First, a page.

It’s Not Just Size That Matters: Small Language Models Are Also Few-Shot Learners



The code is available on github here.


  • Transformers
  • Few shot learning
  • Julia
  • Knet


This project was part of the COMP541 Deep Learning course at Koç University.

In this project I replicated the paper by Schick et al..

Working with Knet, a deep learning framework developed by Prof. Deniz Yuret at Koc University, I had to implement everything from scratch. This meant I had to delve deep into the implementation of every single step of the model, understand it, and know how to replicate it in terms of simple operations supported by Knet.

During this project, I had to learn about the inner workings of and implement:

  • ALBERT, a transformer encoder which utilizes extreme weight sharing to deliver good performance at a low number of parameters.
    • Parallelized multihead attention
    • Layer normalization
  • AdamW, a version of Adam with weight decay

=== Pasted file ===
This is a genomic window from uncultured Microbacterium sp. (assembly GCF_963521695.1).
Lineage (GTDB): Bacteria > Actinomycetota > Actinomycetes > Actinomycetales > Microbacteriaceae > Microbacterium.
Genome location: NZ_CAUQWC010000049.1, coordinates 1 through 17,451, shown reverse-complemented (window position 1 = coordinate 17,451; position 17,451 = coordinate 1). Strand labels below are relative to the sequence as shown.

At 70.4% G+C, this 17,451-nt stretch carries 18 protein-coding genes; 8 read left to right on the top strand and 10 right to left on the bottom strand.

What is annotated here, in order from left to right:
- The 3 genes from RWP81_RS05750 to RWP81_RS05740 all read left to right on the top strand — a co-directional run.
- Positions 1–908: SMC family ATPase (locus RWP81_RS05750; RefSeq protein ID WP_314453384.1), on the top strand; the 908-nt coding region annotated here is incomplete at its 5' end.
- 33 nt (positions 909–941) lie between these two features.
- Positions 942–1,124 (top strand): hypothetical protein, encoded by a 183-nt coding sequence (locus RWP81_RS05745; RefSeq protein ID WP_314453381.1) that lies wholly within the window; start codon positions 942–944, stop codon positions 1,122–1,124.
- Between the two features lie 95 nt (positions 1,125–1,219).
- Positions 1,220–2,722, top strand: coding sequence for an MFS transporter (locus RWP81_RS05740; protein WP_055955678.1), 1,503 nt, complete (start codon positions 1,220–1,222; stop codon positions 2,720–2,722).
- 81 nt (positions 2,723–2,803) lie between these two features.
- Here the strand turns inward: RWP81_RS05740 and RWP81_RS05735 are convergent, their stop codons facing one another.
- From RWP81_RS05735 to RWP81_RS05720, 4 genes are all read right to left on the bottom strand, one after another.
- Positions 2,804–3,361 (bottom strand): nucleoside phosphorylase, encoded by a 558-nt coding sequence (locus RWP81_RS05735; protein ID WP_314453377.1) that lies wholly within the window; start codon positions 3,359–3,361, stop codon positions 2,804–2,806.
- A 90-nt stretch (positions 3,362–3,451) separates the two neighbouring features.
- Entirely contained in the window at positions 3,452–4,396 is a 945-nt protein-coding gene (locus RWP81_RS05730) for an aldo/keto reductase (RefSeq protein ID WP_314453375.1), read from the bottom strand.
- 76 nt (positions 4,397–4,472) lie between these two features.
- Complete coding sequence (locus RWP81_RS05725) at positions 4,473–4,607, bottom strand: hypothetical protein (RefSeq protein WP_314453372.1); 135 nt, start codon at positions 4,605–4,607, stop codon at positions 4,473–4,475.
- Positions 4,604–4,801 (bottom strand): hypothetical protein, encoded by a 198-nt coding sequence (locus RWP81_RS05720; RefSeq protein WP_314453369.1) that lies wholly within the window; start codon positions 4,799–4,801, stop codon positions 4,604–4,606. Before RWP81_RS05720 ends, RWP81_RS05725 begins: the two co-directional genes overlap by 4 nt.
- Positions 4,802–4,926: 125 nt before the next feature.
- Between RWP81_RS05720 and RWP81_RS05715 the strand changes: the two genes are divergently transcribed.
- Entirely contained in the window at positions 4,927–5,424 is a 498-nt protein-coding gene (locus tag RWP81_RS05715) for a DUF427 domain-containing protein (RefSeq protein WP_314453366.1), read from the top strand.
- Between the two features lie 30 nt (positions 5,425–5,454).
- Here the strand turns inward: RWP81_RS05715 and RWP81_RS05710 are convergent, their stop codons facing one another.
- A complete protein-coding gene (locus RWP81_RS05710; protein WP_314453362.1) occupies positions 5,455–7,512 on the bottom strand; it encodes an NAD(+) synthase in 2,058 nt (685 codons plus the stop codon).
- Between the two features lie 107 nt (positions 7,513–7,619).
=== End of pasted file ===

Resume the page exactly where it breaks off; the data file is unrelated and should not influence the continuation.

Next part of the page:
• One problem introduced by adding a weight decay regularization term to the loss function is that it leads to undesireable behavior when the optimizer uses first or second moments of the gradient.
    • AdamW solves this problem by incorporating the weight decay into the optimizer itself, without having to add a loss term that affects the first/second moment calculations.
  • Different learning rate schedulers
    • I implemented an elegant interface for learning rate schedulers that fits right into the optimization pipeline of Knet and that does not require much modification to use.
  • GELU
    • Knet had no support for GPU for activation functions like GELU so I implemented a GPU-compatible version of GELU.

I have heavily optimized the model, and the Knet implemented ended up being faster than the original PET implementation when used on the same machines.